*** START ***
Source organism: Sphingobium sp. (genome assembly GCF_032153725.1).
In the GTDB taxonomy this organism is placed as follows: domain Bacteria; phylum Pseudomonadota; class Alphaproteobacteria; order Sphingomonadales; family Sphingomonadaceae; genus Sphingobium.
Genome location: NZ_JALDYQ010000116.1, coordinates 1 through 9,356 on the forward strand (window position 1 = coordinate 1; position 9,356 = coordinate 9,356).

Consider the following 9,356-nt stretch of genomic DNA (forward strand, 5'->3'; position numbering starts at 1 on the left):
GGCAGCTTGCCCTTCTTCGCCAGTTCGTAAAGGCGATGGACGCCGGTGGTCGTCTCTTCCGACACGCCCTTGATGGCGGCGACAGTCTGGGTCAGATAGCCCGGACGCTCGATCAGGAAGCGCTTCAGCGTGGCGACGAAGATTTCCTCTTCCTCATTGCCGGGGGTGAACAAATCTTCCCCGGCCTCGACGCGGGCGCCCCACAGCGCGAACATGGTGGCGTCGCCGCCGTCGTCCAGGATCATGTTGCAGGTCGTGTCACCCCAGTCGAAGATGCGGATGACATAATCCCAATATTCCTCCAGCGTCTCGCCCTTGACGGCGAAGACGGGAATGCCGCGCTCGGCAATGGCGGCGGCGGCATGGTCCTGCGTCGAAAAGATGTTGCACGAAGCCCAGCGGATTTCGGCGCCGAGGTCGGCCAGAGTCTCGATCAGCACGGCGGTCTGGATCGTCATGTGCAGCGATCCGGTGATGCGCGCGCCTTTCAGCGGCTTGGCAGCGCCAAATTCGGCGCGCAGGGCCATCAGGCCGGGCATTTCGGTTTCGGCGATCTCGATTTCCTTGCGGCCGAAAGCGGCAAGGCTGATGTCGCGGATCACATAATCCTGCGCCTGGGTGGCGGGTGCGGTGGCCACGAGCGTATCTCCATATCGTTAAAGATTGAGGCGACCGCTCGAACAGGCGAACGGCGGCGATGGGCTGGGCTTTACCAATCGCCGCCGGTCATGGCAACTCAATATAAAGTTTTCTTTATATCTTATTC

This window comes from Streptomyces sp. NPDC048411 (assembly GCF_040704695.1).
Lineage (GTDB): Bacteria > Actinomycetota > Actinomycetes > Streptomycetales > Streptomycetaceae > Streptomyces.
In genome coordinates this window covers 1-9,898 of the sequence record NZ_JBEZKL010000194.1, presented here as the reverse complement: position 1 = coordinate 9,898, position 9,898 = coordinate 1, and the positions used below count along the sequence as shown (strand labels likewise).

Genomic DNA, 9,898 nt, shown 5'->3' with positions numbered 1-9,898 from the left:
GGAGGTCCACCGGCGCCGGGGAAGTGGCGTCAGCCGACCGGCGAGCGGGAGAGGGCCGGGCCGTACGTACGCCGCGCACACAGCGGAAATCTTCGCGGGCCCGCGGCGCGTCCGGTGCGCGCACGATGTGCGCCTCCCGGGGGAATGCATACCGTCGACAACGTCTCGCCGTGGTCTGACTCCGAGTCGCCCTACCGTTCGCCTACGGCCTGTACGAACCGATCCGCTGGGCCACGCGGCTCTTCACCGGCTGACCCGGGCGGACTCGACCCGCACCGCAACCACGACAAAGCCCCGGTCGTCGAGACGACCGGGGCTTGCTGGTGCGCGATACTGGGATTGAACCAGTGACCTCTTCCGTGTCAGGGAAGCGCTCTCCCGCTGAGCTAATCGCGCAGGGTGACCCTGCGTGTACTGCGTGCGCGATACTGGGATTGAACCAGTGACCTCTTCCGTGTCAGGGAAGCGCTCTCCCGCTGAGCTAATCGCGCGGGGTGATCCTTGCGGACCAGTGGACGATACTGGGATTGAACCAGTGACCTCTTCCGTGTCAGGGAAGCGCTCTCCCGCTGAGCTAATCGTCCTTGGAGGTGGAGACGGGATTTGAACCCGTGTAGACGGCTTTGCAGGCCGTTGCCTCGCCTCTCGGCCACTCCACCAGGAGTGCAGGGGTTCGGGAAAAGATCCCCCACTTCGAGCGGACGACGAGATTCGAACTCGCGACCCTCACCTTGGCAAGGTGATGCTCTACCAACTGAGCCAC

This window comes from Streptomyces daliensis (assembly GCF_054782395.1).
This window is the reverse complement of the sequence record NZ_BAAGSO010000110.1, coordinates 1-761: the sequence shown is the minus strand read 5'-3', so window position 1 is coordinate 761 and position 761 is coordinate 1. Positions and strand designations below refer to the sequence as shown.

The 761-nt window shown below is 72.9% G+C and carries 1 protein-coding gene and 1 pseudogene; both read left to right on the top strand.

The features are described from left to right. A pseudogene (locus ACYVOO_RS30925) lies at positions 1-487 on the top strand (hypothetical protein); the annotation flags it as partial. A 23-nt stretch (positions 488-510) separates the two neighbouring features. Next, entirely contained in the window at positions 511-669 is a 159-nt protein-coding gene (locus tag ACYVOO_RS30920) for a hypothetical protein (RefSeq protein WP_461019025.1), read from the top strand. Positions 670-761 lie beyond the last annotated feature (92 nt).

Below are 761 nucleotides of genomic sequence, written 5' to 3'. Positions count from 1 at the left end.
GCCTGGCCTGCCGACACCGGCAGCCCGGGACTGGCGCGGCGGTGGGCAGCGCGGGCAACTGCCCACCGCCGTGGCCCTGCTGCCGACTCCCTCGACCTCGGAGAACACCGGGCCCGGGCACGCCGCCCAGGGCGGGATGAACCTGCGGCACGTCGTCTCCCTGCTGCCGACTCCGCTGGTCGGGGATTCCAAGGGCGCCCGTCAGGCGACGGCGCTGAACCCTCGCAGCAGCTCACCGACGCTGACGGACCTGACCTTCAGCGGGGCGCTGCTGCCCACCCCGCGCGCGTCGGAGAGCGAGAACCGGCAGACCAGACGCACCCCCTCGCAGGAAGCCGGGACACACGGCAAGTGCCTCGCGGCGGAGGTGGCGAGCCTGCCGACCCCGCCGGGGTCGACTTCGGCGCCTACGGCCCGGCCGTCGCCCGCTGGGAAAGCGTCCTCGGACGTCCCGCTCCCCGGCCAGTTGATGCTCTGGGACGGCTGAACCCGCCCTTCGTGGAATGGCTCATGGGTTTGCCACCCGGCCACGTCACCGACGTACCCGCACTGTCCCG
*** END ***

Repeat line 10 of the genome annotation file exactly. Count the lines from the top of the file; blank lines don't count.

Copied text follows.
GGAGGTCCACCGGCGCCGGGGAAGTGGCGTCAGCCGACCGGCGAGCGGGAGAGGGCCGGGCCGTACGTACGCCGCGCACACAGCGGAAATCTTCGCGGGCCCGCGGCGCGTCCGGTGCGCGCACGATGTGCGCCTCCCGGGGGAATGCATACCGTCGACAACGTCTCGCCGTGGTCTGACTCCGAGTCGCCCTACCGTTCGCCTACGGCCTGTACGAACCGATCCGCTGGGCCACGCGGCTCTTCACCGGCTGACCCGGGCGGACTCGACCCGCACCGCAACCACGACAAAGCCCCGGTCGTCGAGACGACCGGGGCTTGCTGGTGCGCGATACTGGGATTGAACCAGTGACCTCTTCCGTGTCAGGGAAGCGCTCTCCCGCTGAGCTAATCGCGCAGGGTGACCCTGCGTGTACTGCGTGCGCGATACTGGGATTGAACCAGTGACCTCTTCCGTGTCAGGGAAGCGCTCTCCCGCTGAGCTAATCGCGCGGGGTGATCCTTGCGGACCAGTGGACGATACTGGGATTGAACCAGTGACCTCTTCCGTGTCAGGGAAGCGCTCTCCCGCTGAGCTAATCGTCCTTGGAGGTGGAGACGGGATTTGAACCCGTGTAGACGGCTTTGCAGGCCGTTGCCTCGCCTCTCGGCCACTCCACCAGGAGTGCAGGGGTTCGGGAAAAGATCCCCCACTTCGAGCGGACGACGAGATTCGAACTCGCGACCCTCACCTTGGCAAGGTGATGCTCTACCAACTGAGCCAC